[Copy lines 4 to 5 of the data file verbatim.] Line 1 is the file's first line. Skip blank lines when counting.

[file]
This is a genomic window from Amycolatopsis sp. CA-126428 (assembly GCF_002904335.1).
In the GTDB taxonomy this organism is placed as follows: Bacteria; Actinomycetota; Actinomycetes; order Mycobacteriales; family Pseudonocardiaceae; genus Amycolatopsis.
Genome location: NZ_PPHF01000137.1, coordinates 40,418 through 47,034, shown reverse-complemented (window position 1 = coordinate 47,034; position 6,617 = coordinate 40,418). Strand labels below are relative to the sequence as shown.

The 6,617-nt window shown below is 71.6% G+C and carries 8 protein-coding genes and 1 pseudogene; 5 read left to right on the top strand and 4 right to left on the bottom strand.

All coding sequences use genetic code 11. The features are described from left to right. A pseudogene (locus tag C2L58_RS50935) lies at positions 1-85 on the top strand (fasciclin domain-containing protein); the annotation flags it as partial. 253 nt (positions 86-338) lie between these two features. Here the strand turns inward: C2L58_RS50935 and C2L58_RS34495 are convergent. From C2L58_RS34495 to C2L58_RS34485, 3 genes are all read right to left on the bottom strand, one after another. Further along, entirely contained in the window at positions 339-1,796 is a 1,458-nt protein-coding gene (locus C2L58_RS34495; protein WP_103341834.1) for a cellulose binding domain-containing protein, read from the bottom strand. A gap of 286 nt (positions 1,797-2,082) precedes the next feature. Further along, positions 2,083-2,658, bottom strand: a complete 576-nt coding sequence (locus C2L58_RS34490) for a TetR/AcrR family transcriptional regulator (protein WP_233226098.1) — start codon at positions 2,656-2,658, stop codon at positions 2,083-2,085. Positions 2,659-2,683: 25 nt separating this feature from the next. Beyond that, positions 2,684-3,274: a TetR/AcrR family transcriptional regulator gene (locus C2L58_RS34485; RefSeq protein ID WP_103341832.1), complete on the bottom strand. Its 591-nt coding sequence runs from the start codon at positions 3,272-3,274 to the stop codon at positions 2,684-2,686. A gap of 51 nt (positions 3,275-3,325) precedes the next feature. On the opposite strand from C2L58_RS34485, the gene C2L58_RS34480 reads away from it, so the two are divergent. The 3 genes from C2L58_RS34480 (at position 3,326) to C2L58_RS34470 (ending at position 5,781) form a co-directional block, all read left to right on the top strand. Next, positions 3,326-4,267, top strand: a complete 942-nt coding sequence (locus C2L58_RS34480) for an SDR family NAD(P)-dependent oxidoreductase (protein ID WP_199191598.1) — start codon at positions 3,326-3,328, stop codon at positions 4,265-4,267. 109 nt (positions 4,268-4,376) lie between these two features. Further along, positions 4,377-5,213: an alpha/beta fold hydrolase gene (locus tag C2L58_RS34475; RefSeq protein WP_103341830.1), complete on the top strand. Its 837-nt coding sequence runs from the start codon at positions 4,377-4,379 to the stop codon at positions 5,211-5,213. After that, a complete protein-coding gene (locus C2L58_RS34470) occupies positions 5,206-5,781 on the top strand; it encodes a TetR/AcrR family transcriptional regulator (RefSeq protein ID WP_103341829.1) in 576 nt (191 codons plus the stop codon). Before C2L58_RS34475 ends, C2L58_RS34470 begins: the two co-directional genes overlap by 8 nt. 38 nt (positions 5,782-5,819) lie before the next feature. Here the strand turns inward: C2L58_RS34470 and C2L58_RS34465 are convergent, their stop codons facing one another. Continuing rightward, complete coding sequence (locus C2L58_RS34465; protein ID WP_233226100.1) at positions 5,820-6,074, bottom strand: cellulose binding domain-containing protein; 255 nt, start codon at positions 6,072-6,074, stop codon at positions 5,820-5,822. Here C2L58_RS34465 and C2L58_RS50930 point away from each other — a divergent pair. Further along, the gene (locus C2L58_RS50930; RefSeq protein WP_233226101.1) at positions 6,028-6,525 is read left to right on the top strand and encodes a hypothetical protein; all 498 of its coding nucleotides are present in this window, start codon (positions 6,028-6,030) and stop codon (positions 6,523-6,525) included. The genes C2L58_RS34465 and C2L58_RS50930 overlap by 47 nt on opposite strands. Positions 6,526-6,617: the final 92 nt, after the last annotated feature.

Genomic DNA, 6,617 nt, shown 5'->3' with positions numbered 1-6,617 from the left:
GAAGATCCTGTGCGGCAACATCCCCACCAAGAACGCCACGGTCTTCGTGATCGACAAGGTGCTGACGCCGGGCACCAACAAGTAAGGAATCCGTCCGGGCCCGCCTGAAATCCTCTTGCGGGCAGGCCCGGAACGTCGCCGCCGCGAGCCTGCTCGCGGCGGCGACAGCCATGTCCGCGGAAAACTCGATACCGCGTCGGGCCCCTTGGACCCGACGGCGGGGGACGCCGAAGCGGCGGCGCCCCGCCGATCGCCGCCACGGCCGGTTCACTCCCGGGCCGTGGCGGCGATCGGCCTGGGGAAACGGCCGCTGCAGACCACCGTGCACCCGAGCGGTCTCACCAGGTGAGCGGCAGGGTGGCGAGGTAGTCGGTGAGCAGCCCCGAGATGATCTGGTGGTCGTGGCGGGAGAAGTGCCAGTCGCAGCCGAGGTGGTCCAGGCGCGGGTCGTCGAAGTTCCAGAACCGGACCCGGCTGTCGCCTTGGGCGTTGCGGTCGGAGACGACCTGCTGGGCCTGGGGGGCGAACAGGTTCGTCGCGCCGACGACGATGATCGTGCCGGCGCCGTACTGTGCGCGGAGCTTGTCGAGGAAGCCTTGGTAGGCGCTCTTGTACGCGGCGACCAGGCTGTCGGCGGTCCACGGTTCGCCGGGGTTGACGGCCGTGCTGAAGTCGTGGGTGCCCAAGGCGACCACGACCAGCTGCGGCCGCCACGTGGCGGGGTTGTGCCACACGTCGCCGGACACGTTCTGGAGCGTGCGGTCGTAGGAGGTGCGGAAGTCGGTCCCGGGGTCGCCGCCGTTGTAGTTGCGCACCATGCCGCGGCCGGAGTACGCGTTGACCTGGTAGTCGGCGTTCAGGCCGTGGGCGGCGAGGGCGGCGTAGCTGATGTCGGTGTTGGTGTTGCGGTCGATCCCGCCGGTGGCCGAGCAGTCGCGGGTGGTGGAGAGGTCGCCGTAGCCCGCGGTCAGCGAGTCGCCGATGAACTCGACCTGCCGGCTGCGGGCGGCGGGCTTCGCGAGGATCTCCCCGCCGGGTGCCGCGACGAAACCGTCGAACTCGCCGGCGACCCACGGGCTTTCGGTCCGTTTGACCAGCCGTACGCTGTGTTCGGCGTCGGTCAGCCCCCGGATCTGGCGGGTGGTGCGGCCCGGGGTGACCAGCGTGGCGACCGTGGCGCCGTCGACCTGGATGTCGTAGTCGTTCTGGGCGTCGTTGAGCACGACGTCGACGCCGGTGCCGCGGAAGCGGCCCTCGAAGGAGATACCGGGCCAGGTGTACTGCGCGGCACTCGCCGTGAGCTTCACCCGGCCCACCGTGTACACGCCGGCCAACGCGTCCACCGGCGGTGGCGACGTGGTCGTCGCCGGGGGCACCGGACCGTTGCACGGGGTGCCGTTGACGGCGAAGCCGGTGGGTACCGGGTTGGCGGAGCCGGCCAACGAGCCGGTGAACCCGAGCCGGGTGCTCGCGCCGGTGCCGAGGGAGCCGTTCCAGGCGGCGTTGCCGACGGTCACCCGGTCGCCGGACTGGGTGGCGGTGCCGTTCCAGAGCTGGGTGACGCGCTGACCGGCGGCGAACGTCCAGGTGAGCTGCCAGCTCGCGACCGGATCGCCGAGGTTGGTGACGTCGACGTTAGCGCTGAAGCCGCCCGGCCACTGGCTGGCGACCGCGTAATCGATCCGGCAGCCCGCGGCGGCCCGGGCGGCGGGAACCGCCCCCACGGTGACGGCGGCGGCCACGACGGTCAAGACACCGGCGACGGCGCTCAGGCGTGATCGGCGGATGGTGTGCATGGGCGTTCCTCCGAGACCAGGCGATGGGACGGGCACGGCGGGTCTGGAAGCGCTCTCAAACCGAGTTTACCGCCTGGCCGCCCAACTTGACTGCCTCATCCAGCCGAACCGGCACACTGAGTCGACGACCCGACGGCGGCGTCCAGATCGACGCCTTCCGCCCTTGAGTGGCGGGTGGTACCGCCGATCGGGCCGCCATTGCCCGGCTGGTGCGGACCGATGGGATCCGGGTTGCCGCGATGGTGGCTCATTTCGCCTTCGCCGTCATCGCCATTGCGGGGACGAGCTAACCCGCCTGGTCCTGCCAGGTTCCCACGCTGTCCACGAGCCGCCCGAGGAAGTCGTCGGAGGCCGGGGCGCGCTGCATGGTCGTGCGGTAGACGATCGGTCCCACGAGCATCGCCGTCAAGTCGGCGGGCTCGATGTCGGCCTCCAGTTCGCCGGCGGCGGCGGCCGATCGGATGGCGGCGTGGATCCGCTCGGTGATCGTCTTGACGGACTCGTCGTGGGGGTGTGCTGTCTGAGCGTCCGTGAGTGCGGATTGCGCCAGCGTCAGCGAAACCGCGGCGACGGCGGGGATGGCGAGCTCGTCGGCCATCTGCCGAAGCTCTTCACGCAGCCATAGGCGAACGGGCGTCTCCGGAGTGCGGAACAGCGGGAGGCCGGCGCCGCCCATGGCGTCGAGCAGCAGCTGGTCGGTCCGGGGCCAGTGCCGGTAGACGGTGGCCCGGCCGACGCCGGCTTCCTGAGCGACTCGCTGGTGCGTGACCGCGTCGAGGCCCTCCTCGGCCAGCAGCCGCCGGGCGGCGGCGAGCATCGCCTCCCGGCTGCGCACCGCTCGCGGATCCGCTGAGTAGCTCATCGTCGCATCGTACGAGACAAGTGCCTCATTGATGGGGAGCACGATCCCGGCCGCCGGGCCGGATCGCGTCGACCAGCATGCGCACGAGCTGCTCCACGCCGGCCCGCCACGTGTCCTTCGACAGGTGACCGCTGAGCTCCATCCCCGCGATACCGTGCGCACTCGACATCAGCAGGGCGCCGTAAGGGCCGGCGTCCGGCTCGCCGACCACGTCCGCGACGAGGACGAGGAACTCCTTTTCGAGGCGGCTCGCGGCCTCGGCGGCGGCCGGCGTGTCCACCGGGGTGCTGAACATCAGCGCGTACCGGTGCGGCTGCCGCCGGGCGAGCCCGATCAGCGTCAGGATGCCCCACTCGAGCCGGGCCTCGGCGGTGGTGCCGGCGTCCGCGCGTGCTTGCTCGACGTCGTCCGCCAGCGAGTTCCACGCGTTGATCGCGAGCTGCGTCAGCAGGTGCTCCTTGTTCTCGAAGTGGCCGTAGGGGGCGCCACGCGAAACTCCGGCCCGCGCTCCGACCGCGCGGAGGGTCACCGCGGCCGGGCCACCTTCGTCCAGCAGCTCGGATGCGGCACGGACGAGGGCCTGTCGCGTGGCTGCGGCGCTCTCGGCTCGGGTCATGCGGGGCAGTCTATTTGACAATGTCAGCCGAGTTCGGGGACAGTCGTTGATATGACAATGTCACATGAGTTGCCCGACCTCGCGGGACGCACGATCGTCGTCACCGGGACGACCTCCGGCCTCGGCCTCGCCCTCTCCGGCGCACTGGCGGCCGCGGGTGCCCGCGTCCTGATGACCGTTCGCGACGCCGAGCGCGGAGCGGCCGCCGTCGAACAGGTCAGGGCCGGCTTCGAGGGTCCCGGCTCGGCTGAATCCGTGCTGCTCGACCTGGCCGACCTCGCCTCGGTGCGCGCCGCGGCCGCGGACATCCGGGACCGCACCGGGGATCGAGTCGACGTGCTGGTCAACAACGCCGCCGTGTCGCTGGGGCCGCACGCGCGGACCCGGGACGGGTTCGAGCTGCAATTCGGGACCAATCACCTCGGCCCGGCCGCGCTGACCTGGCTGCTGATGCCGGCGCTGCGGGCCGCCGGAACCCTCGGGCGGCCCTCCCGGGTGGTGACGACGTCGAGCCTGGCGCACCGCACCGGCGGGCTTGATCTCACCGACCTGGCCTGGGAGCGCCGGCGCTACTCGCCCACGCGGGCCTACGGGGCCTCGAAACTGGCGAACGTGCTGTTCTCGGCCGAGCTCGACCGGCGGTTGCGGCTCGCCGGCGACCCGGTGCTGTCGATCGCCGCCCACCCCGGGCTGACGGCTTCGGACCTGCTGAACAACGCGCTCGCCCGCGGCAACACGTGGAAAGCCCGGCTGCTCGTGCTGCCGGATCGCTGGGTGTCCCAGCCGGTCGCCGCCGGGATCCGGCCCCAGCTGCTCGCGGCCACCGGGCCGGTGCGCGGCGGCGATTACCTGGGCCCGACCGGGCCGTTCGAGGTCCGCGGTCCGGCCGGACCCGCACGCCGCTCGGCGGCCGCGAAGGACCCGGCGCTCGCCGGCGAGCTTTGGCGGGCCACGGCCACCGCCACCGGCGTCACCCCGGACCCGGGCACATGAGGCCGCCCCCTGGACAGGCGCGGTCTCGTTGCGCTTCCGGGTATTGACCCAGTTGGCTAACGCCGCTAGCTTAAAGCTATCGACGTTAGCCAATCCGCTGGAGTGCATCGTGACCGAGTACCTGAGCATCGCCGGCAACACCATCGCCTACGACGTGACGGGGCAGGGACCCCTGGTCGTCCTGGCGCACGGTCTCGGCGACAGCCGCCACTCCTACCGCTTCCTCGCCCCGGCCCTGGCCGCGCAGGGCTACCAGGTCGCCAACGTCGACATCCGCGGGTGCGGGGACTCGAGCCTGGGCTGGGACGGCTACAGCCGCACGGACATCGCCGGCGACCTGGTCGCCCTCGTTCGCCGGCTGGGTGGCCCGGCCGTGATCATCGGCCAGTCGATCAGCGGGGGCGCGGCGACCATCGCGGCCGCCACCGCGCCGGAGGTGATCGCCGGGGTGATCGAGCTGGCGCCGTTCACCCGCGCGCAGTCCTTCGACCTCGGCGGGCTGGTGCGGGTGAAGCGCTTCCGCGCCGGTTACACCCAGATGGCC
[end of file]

The 6,617-nt window shown below is 71.6% G+C and carries 8 protein-coding genes and 1 pseudogene; 5 read left to right on the top strand and 4 right to left on the bottom strand.

All coding sequences use genetic code 11. The features are described from left to right. A pseudogene (locus tag C2L58_RS50935) lies at positions 1-85 on the top strand (fasciclin domain-containing protein); the annotation flags it as partial. 253 nt (positions 86-338) lie between these two features. Here the strand turns inward: C2L58_RS50935 and C2L58_RS34495 are convergent. From C2L58_RS34495 to C2L58_RS34485, 3 genes are all read right to left on the bottom strand, one after another. Further along, entirely contained in the window at positions 339-1,796 is a 1,458-nt protein-coding gene (locus C2L58_RS34495; protein WP_103341834.1) for a cellulose binding domain-containing protein, read from the bottom strand. A gap of 286 nt (positions 1,797-2,082) precedes the next feature. Further along, positions 2,083-2,658, bottom strand: a complete 576-nt coding sequence (locus C2L58_RS34490) for a TetR/AcrR family transcriptional regulator (protein WP_233226098.1) — start codon at positions 2,656-2,658, stop codon at positions 2,083-2,085. Positions 2,659-2,683: 25 nt separating this feature from the next. Beyond that, positions 2,684-3,274: a TetR/AcrR family transcriptional regulator gene (locus C2L58_RS34485; RefSeq protein ID WP_103341832.1), complete on the bottom strand. Its 591-nt coding sequence runs from the start codon at positions 3,272-3,274 to the stop codon at positions 2,684-2,686. A gap of 51 nt (positions 3,275-3,325) precedes the next feature. On the opposite strand from C2L58_RS34485, the gene C2L58_RS34480 reads away from it, so the two are divergent. The 3 genes from C2L58_RS34480 (at position 3,326) to C2L58_RS34470 (ending at position 5,781) form a co-directional block, all read left to right on the top strand. Next, positions 3,326-4,267, top strand: a complete 942-nt coding sequence (locus C2L58_RS34480) for an SDR family NAD(P)-dependent oxidoreductase (protein ID WP_199191598.1) — start codon at positions 3,326-3,328, stop codon at positions 4,265-4,267. 109 nt (positions 4,268-4,376) lie between these two features. Further along, positions 4,377-5,213: an alpha/beta fold hydrolase gene (locus tag C2L58_RS34475; RefSeq protein WP_103341830.1), complete on the top strand. Its 837-nt coding sequence runs from the start codon at positions 4,377-4,379 to the stop codon at positions 5,211-5,213. After that, a complete protein-coding gene (locus C2L58_RS34470) occupies positions 5,206-5,781 on the top strand; it encodes a TetR/AcrR family transcriptional regulator (RefSeq protein ID WP_103341829.1) in 576 nt (191 codons plus the stop codon). Before C2L58_RS34475 ends, C2L58_RS34470 begins: the two co-directional genes overlap by 8 nt. 38 nt (positions 5,782-5,819) lie before the next feature. Here the strand turns inward: C2L58_RS34470 and C2L58_RS34465 are convergent, their stop codons facing one another. Continuing rightward, complete coding sequence (locus C2L58_RS34465; protein ID WP_233226100.1) at positions 5,820-6,074, bottom strand: cellulose binding domain-containing protein; 255 nt, start codon at positions 6,072-6,074, stop codon at positions 5,820-5,822. Here C2L58_RS34465 and C2L58_RS50930 point away from each other — a divergent pair. Further along, the gene (locus C2L58_RS50930; RefSeq protein WP_233226101.1) at positions 6,028-6,525 is read left to right on the top strand and encodes a hypothetical protein; all 498 of its coding nucleotides are present in this window, start codon (positions 6,028-6,030) and stop codon (positions 6,523-6,525) included. The genes C2L58_RS34465 and C2L58_RS50930 overlap by 47 nt on opposite strands. Positions 6,526-6,617: the final 92 nt, after the last annotated feature.